Turkish-American Relations

Turkey, US can overcome problems with common understanding

Ankara and Washington should work together to overcome mutual problems and the U.S. needs to respect Turkey's national security concerns, experts said Wednesday.

Ankara and Washington should work together to overcome mutual problems and the U.S. needs to respect Turkey’s national security concerns, experts said Wednesday.

Speaking at an event on Turkish-American relations in Ankara, Ahmet Berat Çonkar, deputy head of NATO’s Parliamentary Assembly Turkish delegation, said that Washington should cease its support to the PKK’s Syrian affiliate People’s Protection Units (YPG) as the group constitutes a major national security concern for Ankara.

“Turkey is worried about the establishment of a statelet in northern Syria and it says in every platform that the YPG cannot represent the Kurdish people as it has no legitimacy,” Çonkar said.

He added that the YPG committed many war crimes according to reports by international organizations, including arbitrary arrests and executing opponents under territories it holds.

Turkey launched Operation Peace Spring on Oct. 9 to thwart the establishment of a terror corridor that the YPG has attempted to create along its border.

The operation also aims to aid in the safe return of Syrian refugees and ensure Syria’s territorial integrity.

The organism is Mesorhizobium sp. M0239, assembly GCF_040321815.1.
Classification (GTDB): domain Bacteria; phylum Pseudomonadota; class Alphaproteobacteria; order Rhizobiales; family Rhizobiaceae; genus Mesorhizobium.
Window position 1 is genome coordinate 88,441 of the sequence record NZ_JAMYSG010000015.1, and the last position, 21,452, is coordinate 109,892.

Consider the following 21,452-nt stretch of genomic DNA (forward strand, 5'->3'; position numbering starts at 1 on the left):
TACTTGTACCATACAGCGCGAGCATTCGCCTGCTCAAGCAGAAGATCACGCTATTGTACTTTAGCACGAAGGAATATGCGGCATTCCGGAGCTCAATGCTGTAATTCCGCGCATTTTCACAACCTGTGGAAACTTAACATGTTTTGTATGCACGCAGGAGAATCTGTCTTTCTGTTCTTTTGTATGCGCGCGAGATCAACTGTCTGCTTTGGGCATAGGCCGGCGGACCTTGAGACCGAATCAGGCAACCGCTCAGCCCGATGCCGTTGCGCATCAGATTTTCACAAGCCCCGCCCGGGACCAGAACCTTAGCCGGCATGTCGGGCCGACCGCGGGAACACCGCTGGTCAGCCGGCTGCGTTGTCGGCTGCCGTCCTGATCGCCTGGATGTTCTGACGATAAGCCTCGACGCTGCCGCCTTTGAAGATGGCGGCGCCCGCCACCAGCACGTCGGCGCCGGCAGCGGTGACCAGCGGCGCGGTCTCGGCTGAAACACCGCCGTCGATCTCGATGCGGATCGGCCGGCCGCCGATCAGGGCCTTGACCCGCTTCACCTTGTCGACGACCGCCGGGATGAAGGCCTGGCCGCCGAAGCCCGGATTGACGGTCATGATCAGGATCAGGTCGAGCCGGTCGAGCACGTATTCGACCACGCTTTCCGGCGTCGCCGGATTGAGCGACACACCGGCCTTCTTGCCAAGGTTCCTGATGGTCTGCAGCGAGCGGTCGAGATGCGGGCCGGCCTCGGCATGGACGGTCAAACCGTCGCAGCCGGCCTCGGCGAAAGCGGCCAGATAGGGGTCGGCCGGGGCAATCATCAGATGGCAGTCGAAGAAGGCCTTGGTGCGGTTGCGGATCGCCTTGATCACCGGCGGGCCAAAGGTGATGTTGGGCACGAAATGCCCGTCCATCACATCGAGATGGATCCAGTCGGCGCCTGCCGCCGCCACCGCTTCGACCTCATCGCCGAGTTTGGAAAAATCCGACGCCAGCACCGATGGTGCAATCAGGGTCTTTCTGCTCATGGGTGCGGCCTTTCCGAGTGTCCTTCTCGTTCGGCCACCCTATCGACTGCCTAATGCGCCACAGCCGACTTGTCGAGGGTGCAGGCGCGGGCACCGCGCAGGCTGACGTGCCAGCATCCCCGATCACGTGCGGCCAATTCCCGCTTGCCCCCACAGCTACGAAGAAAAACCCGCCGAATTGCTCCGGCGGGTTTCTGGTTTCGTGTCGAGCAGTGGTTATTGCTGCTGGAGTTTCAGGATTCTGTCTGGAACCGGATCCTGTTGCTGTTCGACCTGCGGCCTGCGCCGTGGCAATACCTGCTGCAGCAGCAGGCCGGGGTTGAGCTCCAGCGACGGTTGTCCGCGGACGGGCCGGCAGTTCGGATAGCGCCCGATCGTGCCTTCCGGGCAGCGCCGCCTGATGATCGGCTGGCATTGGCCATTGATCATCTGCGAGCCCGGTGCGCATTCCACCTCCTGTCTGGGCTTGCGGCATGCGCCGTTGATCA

Stressing that Washington’s support to the YPG is an “insult” to the Turkish people, Çonkar said that “all grounds of the two countries’ friendship have been damaged due to the support.”

Speaking at the event, Robert Wexler, a former member of the House of Representatives and head of the Washington-based S. Daniel Abraham Center for Middle East Peace, stated that Turkey and the U.S. can find common ground to develop their cooperation and solve problems.

Turkey has been at loggerheads with the U.S. in recent years due to Ankara’s purchase of the Russian S-400 missile defense system, Washington’s support to the YPG in northern Syria within the context of fighting against Daesh, Washington’s refusal to extradite Gülenist Terror Group (FETÖ) leader Fetullah Gülen and the exclusion of Turkey from the F-35 fighter jet program.

Turkey has argued that using one terrorist group to fight another is illogical. It sees the YPG as an extension of the PKK, which has claimed the lives of more than 40,000 people in its 30-year terror campaign. The U.S., however, while listing the PKK as a terrorist group, opted to continue its militarily support for the terrorist organization by providing truckloads of military supplies and military training under the pretext of fighting Daesh, despite the warnings of its NATO ally.

Meanwhile, Kadir Üstün, the executive director of the Foundation for Political, Economic and Social Research (SETA) D.C., said that Turkey and the U.S. have numerous sticking points, and “some of them are manageable while some are resolvable.”

“Challenges are various, but we should focus on how we reach a win-win solution in situations such as the Eastern Mediterranean, or how we can deal with the Iran issue,” he said.

[Daily Sabah, 12 December 2019]

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